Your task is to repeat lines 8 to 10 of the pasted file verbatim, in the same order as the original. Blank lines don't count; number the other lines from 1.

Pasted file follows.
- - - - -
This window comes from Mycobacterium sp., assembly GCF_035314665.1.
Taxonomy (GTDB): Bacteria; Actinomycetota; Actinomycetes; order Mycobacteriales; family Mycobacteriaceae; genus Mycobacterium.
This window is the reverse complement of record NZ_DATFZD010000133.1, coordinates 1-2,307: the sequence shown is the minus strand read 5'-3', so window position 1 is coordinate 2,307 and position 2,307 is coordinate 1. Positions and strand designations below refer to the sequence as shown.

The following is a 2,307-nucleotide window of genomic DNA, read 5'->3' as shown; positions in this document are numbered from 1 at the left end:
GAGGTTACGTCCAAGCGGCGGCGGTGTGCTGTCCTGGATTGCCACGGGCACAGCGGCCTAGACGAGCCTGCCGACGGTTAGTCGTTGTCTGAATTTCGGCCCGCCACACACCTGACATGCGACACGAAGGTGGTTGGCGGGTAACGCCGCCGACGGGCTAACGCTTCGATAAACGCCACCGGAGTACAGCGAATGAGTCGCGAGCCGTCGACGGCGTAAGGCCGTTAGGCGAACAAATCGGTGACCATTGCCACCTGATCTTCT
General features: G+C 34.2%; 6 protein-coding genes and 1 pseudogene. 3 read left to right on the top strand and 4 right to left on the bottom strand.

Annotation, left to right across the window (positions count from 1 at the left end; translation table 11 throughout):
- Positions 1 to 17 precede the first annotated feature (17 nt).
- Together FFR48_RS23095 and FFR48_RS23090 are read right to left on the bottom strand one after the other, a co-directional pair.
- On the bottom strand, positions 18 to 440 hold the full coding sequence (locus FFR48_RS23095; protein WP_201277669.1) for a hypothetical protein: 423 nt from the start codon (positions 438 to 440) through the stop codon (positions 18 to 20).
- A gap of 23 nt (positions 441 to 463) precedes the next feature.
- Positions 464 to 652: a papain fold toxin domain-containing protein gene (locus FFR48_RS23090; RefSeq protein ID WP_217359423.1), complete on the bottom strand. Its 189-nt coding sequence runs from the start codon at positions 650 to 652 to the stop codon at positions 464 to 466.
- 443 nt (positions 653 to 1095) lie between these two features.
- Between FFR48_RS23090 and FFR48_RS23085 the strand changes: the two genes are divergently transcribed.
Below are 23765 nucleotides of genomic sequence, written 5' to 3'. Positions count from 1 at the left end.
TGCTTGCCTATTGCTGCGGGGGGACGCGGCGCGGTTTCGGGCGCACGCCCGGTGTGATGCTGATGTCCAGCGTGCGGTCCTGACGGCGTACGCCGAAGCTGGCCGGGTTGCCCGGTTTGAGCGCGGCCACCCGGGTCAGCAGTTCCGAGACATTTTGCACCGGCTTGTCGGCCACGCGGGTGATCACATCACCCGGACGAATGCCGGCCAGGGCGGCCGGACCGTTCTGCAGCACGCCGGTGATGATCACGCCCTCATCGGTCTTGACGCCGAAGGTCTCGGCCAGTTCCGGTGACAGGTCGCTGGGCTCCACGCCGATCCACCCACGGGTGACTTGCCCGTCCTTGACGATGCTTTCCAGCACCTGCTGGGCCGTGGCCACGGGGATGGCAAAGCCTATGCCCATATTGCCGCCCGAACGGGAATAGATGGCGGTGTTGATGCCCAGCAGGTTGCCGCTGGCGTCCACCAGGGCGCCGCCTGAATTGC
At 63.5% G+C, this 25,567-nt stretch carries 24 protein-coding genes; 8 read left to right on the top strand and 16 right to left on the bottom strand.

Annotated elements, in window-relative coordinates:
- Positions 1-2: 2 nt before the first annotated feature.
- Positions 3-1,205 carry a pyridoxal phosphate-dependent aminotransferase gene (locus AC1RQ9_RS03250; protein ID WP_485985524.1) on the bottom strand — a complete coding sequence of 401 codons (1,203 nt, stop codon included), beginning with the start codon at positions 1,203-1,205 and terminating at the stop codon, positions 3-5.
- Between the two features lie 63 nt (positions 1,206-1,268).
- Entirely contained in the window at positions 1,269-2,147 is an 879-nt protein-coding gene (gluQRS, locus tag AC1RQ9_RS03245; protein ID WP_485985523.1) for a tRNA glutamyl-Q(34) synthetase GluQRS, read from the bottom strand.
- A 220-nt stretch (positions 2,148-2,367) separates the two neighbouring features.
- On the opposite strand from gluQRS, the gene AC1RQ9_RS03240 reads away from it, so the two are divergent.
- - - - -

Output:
- Positions 1 to 17 precede the first annotated feature (17 nt).
- Together FFR48_RS23095 and FFR48_RS23090 are read right to left on the bottom strand one after the other, a co-directional pair.
- On the bottom strand, positions 18 to 440 hold the full coding sequence (locus FFR48_RS23095; protein WP_201277669.1) for a hypothetical protein: 423 nt from the start codon (positions 438 to 440) through the stop codon (positions 18 to 20).